Work has begun on new clubrooms for the Torbay Sailing Club at Aicken Reserve, Waiake after years of planning and fundraising by club members. The new club rooms, thanks to the generous support of Foundation North, NZCT, Lotteries Commission, Auckland Council, Hibiscus and Bays Local Board, Lion Foundation and Infinity Foundation is planned for completion before the start of the 2016/17 summer season and in time for the World Master’s Games sailing event in April 2017.
The sailing club at Waiake Beach had modest beginnings in the late 1950s when local residents grouped together to share their passion for sailing on the outstanding waters off the northern East Coast Bays. Early sailing races were run out of a tent erected on the foreshore and a variety of wooden homebuilt craft were popular. By the late 1960s a number of families who later became well known in New Zealand and international sailing circles called Torbay Boating Club (as it was known then) home. Examples included the Holland family; son Ron Holland became famous as a yacht designer, as did Russell Bowler who was a key member of the Farr Design office. The Bethwaite family were also Torbay locals who later migrated to Australia and became most well known as the designers of the current Olympic class skiff the 49er. Both John Spencer and Kerry Alexander were local boat-builders based in Browns Bay and John Spencer designs such as the Jollyboat and the Javelin still sail from Torbay 5o years on!
The first club house was built on the current site in the 1960s and it was little more than a shed. Upgrades and additions provided storage for a tractor and rescue boat in the 1970s. During the 1980s club members along with the community worked to develop the current structure which also included the Awatuna Sea Scout hall and boat storage and more recently the shed for the local WaterWise group.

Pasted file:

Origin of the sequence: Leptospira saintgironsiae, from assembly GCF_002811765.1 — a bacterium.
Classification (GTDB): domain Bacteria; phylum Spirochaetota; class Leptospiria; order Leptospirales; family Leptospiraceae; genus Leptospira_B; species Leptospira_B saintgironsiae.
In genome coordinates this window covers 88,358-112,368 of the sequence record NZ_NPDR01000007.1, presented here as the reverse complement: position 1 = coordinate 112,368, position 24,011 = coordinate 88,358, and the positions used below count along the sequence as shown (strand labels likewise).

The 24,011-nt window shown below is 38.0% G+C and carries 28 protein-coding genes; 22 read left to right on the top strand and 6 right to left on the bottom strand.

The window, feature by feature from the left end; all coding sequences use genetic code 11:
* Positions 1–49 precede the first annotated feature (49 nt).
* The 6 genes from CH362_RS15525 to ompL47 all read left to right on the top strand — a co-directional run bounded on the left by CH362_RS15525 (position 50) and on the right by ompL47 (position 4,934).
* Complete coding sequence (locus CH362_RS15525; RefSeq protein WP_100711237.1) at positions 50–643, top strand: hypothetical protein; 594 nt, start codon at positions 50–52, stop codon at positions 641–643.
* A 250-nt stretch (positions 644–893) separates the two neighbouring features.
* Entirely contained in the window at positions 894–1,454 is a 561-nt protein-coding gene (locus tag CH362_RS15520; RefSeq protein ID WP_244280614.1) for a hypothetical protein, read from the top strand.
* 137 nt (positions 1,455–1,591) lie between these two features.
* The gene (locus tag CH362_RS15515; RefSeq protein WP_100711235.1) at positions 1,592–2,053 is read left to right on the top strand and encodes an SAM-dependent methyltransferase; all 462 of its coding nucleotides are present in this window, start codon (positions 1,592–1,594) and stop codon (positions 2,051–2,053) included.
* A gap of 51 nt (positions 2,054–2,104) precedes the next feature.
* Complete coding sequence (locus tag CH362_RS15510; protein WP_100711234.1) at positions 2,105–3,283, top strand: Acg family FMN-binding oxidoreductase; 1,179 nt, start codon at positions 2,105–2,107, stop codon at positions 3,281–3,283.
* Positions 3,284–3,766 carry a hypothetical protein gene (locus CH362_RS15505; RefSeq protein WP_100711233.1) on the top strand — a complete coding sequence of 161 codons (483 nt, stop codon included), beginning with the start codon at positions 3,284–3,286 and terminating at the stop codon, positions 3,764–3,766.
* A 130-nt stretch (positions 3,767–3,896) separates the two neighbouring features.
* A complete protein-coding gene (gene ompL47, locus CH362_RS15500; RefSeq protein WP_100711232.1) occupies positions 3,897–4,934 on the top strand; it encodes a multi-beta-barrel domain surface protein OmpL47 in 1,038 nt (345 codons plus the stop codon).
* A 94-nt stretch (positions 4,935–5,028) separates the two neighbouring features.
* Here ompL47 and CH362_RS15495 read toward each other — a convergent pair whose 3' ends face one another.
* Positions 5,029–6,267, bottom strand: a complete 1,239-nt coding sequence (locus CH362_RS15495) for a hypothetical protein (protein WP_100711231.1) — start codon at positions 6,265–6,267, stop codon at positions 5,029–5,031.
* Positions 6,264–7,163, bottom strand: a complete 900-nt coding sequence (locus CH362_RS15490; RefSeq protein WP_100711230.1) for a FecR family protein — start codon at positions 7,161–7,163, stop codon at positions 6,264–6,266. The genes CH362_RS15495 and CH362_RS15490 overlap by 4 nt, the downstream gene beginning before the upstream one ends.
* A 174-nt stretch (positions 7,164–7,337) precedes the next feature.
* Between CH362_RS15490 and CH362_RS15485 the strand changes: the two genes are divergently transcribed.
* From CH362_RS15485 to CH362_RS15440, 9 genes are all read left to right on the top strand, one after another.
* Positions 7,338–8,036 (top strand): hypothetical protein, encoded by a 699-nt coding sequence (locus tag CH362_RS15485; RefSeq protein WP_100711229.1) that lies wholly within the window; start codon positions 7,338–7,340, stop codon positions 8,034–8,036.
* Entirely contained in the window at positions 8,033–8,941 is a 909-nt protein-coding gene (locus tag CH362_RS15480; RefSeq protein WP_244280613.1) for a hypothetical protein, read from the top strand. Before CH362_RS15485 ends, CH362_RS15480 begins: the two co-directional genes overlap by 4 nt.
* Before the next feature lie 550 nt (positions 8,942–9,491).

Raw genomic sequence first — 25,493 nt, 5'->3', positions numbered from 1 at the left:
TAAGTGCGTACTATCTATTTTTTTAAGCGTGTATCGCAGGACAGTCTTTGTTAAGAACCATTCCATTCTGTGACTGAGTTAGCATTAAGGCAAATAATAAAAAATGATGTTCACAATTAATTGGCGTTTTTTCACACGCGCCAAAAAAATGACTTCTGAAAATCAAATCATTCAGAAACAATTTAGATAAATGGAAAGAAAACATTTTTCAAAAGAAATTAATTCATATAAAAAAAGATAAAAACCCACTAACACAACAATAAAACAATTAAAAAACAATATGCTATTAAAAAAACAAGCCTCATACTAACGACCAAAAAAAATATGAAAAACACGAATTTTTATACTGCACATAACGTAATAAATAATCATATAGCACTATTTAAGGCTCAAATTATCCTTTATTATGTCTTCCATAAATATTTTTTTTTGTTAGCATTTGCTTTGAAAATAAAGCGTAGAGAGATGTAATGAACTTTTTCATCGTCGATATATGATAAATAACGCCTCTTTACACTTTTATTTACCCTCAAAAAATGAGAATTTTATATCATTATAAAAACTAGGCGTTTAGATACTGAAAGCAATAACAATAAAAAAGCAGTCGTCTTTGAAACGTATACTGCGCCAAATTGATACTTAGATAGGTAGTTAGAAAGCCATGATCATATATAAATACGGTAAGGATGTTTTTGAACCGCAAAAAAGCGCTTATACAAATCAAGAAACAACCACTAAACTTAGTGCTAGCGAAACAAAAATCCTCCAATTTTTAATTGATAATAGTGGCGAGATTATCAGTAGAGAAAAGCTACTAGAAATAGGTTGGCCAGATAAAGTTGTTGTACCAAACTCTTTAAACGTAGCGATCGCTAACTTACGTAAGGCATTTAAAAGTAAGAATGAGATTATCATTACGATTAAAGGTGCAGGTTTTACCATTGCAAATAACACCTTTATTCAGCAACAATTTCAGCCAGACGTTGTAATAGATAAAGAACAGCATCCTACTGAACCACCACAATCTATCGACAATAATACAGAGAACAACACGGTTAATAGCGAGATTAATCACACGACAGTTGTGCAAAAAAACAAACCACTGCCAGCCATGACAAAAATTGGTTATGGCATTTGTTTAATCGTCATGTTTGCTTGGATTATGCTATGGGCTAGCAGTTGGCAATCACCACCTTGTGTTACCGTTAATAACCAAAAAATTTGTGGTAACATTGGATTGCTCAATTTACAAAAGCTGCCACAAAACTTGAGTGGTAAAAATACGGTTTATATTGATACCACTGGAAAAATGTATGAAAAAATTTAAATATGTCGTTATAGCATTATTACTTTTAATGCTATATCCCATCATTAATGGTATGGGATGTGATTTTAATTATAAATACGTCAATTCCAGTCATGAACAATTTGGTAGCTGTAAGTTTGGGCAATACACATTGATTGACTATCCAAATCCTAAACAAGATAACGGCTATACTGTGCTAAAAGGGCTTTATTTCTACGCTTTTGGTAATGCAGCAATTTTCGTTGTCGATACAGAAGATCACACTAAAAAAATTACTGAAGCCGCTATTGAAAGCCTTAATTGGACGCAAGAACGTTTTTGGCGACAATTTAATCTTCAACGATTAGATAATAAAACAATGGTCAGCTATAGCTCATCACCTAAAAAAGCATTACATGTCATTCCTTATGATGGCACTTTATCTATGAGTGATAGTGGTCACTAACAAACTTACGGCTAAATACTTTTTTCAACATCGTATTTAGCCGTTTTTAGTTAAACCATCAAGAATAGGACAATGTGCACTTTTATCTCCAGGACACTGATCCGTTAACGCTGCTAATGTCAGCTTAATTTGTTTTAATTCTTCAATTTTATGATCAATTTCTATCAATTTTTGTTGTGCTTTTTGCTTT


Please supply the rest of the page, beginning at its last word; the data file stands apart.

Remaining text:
The current Torbay Sailing Club structure eventually became run down and basic facilities within the structure were no longer operational; plumbing, electrical and water leak issues had become common, and the club-house has become tired and run-down.
Construction of the new club house commenced in May and will feature a structure which sits on the original “foot-print”, but is more modern and fit-for-purpose. Designed by club member, architect and local resident Tymen Tolsma and supported by club members who have expertise in planning, engineering, building, legal and fundraising – the new building is a real team effort by our small, family oriented club who see the opportunity to provide a facility that has the ability to serve the local community in many ways.
“The new club-house will be awesome not only for our club, but as a facility that is suitable for for wider community use such as classes for fitness, crafts and other interest groups” says Blair Gerrard the Club Commodore.
Written by Mark Orams
Vice-patron, Torbay Sailing Club